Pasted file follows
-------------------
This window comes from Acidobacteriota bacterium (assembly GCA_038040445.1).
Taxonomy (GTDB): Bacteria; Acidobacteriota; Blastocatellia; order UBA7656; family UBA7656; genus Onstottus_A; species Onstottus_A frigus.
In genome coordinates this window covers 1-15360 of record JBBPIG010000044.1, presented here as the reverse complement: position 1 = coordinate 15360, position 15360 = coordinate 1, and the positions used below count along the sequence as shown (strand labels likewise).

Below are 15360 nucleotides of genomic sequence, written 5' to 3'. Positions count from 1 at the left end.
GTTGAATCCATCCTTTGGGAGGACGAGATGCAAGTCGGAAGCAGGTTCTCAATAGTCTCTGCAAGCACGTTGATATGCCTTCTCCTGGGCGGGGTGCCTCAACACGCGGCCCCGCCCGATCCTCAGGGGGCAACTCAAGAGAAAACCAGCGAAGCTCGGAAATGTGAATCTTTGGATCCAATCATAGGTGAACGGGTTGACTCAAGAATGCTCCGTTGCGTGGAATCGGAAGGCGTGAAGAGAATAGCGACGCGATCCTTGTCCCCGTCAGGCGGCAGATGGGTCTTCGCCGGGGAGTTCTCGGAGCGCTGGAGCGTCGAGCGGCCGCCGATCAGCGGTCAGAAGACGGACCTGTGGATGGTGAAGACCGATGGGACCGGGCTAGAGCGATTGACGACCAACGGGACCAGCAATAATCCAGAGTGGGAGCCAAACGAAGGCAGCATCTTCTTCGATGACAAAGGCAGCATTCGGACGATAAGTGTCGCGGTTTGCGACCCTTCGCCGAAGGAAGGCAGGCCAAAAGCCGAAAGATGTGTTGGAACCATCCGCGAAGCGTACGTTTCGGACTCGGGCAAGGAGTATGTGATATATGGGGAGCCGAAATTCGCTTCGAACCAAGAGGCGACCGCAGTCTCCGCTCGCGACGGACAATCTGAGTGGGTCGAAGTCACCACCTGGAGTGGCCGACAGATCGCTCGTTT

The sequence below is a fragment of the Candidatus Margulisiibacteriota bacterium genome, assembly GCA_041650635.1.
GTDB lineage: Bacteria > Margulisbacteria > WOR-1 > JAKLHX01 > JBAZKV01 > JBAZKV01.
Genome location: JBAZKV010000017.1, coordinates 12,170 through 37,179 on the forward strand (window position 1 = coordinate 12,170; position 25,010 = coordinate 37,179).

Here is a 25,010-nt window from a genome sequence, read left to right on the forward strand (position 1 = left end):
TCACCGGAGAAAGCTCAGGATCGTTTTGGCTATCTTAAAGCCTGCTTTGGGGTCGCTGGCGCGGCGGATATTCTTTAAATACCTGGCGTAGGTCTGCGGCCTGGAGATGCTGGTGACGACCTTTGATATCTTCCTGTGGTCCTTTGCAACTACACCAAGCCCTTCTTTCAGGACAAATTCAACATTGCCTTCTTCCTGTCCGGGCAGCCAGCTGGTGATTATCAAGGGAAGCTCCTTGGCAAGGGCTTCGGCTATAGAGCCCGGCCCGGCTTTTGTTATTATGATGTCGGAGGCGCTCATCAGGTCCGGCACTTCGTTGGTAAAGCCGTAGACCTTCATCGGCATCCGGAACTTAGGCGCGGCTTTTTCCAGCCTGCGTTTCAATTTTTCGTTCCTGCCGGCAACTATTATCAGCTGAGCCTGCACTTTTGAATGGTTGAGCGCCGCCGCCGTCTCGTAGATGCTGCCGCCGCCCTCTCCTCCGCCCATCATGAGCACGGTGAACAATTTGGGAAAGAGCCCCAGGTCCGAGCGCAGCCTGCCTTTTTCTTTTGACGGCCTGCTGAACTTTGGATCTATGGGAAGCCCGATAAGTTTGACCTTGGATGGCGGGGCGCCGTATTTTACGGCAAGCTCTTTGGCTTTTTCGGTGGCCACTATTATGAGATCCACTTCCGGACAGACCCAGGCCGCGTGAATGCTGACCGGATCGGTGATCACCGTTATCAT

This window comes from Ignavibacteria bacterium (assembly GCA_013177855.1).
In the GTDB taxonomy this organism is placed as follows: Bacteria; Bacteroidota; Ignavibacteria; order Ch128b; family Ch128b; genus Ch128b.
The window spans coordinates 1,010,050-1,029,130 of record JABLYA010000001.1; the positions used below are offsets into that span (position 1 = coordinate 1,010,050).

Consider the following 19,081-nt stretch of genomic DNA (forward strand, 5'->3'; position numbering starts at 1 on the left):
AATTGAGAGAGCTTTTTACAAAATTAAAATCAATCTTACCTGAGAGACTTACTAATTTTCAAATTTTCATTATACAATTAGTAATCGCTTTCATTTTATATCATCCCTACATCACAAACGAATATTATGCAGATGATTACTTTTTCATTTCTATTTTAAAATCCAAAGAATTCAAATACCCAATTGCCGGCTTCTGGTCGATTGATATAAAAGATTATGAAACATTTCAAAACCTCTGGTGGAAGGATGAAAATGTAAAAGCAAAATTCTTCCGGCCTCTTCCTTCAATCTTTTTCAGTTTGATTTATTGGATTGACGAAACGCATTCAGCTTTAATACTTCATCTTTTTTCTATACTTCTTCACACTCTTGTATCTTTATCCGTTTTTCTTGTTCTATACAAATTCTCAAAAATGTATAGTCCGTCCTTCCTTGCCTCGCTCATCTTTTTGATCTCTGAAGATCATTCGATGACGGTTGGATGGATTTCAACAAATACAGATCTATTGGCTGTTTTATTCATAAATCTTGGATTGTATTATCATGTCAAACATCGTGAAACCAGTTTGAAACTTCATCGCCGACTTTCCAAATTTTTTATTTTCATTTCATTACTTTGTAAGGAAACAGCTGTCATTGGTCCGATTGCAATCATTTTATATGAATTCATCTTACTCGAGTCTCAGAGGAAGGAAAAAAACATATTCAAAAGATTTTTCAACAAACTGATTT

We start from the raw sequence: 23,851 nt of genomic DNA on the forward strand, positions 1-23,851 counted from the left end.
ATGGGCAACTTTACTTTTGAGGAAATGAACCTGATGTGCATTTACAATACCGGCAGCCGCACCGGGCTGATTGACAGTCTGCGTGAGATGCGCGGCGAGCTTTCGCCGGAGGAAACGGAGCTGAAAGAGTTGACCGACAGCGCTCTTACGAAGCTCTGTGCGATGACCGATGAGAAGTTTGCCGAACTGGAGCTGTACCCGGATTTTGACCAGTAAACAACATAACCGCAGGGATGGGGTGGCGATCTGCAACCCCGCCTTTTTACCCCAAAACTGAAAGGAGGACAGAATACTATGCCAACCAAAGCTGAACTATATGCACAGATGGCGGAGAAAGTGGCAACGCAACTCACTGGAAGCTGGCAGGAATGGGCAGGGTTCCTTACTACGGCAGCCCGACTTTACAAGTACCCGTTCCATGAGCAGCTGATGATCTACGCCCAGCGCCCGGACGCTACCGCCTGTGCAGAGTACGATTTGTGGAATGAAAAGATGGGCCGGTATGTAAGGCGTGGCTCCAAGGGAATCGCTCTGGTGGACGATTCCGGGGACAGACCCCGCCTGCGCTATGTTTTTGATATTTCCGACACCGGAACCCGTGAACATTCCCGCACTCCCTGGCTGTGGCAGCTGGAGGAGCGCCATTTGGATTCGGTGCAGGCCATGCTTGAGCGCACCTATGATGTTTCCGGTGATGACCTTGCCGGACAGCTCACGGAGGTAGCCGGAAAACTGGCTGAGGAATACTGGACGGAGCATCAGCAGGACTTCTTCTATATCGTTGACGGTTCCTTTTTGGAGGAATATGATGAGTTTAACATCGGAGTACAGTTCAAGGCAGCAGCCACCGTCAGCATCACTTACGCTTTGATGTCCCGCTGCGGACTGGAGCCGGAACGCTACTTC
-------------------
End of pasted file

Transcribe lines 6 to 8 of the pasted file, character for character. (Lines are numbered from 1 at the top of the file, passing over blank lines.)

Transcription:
The sequence below is a fragment of the Candidatus Margulisiibacteriota bacterium genome, assembly GCA_041650635.1.
GTDB lineage: Bacteria > Margulisbacteria > WOR-1 > JAKLHX01 > JBAZKV01 > JBAZKV01.
Genome location: JBAZKV010000017.1, coordinates 12,170 through 37,179 on the forward strand (window position 1 = coordinate 12,170; position 25,010 = coordinate 37,179).